Here’s something I recently noticed about great memos: Teams often use the very act of writing them to figure out what the right decision is. The discipline of writing doesn’t just communicate ideas — it generates them. By not knowing exactly what the right decision is in the first place, a team has to navigate through different options and often write down a conclusion that would be unlikely in the beginning. This doesn’t mean that good memos are overly verbose (brevity matters and we should stick to fewer pages), but instead they clarify the process used to get to a decision in the first place. Good memos add tremendous faith that a team’s decision, whatever it was, is the right one. And, as we know, making the right decisions is what we need to do to be a successful company.
The benefits of written decision-making don’t stop at just increasing the quality of our decisions. We’re discovering new ones all the time. Here’s another one that I find particularly relevant: As we add new team members, it’s hard to understand the context behind a decision without actually talking to people — which is not scalable, especially distributed. But memos provide discoverability, documentation, and shared context by design. All of a sudden, anyone can be brought onboard a decision and understand not only why we decided on a certain path, but also why we did not go with any other paths. Imagine this level of clarity and buy-in added to hundreds of decisions, impacting hundreds of people over many years to come. It’s hard to ignore the impact that a single person can have by writing a thoughtful memo.
Bad outcomes vs. bad decisions
Regardless of how much thought we put into decisions, sometimes things will go wrong, and that’s ok! But whenever it happens, we should ask ourselves: Was this a bad decision or just a bad outcome?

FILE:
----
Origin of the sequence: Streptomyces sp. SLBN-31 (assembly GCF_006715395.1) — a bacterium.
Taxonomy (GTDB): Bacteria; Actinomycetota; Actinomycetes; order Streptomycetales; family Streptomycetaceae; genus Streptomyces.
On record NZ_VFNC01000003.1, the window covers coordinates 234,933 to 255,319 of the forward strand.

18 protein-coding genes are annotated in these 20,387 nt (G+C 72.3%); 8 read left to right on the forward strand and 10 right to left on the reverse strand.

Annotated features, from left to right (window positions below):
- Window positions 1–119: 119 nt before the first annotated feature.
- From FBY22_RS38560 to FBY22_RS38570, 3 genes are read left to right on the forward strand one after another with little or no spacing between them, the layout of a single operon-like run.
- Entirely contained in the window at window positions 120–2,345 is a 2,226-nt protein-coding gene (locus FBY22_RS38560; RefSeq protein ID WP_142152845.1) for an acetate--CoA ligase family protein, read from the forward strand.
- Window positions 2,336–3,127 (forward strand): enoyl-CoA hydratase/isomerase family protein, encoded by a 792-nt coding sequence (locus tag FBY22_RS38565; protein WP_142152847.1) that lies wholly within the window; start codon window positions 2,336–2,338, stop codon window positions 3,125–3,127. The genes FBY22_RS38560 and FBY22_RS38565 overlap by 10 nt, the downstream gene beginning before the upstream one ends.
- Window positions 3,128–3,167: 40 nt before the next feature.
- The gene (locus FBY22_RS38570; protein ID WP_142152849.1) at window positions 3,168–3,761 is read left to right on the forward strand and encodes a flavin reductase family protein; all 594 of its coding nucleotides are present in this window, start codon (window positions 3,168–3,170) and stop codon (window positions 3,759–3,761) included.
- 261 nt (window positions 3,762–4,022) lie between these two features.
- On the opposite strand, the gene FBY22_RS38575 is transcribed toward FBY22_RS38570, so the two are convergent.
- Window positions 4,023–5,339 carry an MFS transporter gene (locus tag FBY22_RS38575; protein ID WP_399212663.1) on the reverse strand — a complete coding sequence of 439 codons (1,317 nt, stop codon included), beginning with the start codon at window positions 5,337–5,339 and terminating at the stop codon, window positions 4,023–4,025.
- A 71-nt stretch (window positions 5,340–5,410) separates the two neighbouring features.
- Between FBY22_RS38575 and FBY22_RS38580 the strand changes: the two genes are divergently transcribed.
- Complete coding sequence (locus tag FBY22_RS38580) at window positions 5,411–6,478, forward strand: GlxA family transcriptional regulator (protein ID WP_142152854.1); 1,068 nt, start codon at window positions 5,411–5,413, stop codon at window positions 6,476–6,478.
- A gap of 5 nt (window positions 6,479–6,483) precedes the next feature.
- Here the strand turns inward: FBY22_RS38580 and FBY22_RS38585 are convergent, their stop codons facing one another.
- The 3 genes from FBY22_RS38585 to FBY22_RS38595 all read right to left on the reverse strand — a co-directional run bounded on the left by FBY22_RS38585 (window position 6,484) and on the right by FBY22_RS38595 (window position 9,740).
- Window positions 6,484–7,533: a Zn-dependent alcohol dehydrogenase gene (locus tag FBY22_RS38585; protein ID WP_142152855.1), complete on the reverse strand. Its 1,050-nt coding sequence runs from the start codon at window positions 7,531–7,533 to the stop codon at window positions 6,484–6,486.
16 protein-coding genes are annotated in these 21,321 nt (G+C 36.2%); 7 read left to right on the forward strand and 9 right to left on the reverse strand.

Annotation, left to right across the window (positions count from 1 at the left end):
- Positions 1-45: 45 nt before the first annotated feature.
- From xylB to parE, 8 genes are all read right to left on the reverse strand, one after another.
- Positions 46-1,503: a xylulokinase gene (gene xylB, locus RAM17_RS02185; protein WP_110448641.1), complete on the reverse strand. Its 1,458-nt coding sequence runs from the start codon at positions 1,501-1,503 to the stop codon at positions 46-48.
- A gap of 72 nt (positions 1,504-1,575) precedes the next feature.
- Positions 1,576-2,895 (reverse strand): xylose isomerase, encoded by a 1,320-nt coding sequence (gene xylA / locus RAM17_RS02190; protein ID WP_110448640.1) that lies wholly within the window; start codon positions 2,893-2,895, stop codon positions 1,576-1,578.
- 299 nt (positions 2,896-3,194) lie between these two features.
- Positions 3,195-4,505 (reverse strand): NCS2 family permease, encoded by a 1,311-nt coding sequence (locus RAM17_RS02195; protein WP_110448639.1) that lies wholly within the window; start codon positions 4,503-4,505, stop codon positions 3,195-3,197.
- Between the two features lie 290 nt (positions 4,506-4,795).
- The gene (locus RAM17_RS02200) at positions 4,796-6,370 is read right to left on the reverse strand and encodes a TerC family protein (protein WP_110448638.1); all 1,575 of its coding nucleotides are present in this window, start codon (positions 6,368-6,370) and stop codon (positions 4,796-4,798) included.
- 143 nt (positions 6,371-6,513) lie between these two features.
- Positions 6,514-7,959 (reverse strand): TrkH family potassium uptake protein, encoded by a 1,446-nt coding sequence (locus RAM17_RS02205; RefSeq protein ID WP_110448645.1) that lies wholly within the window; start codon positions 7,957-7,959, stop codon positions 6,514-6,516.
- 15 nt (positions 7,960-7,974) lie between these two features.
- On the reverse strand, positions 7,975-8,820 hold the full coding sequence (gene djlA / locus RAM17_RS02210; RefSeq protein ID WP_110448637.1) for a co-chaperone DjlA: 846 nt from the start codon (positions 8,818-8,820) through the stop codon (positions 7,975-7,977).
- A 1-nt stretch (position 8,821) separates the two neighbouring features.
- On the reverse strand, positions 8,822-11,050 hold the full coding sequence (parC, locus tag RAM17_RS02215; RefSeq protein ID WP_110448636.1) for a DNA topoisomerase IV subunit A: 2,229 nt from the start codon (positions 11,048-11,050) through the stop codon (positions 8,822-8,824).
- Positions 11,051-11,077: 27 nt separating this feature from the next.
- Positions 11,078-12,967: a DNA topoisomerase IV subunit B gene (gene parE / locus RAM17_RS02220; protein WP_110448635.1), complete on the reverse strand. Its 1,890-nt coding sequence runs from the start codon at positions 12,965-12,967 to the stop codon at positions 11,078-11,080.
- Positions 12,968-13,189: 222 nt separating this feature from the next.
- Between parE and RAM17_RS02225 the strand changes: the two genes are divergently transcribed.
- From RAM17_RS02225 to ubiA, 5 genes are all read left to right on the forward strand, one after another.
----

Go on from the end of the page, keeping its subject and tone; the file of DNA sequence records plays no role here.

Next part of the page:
Bad outcomes are a natural part of the life of an inventive company. When we explore new ideas, there’s a reasonable chance that things may fail. However, we need to be critical about the process that generated these decisions. If a decision was made correctly but it led to a bad outcome, there’s still something to be celebrated there. We did the best we could with the data we had. We will eventually get it right next time! At the same time, there’s nothing good about ignoring the right processes and accidentally getting to the right outcome. That’s just luck, and we cannot count on it to be successful in the long-run.
Bad outcomes are fine, but bad decisions are not.
We’re starting to see how a written decision-making culture is increasing the quality of our decisions, which is exciting on its own! However, I’m even more excited about how this change will compound over many years to come, and directly contribute to more long-term value being created at Brex.
Of course, there’s a real cost in doing everything I just described. Writing takes time, and a great memo can take several days — or even a week! And when it comes to decisions, speed matters too (expect to hear more from me on this soon). But if we believe all it takes to build a successful company is making a sequence of right decisions, it feels almost irresponsible to not heavily invest in a culture that generates these decisions by default.
On this topic, there’s a quote from Robert Pirsig that I really like:
You want to know how to paint a perfect painting? It’s easy. Make yourself perfect and then just paint naturally.
In some ways, I feel this is true for decision-making. The only way to consistently come up with great decisions is to become the type of company that makes them naturally. A company where great ideas come from anywhere, and where the main driver of how we make decisions is how much we’re invested in getting as close to the truth as possible. There’s a long way to get there, and the journey will never be really over. But that’s the type of company we aspire to become.
In fact, before writing this memo I had no idea exactly why I appreciated our memo culture so much. The act of writing these paragraphs is how the exact benefits crystallized in my head. Which is exactly the point of writing memos. :)
This memo was authored for internal purposes by Pedro Franceschi, Brex cofounder and co-CEO as part of a regular written cadence he has with the company. Pedro is a Brazilian entrepreneur and before Brex, he built Pagar.me — a Brazilian payments platform — along with his co-founder Henrique Dubugras.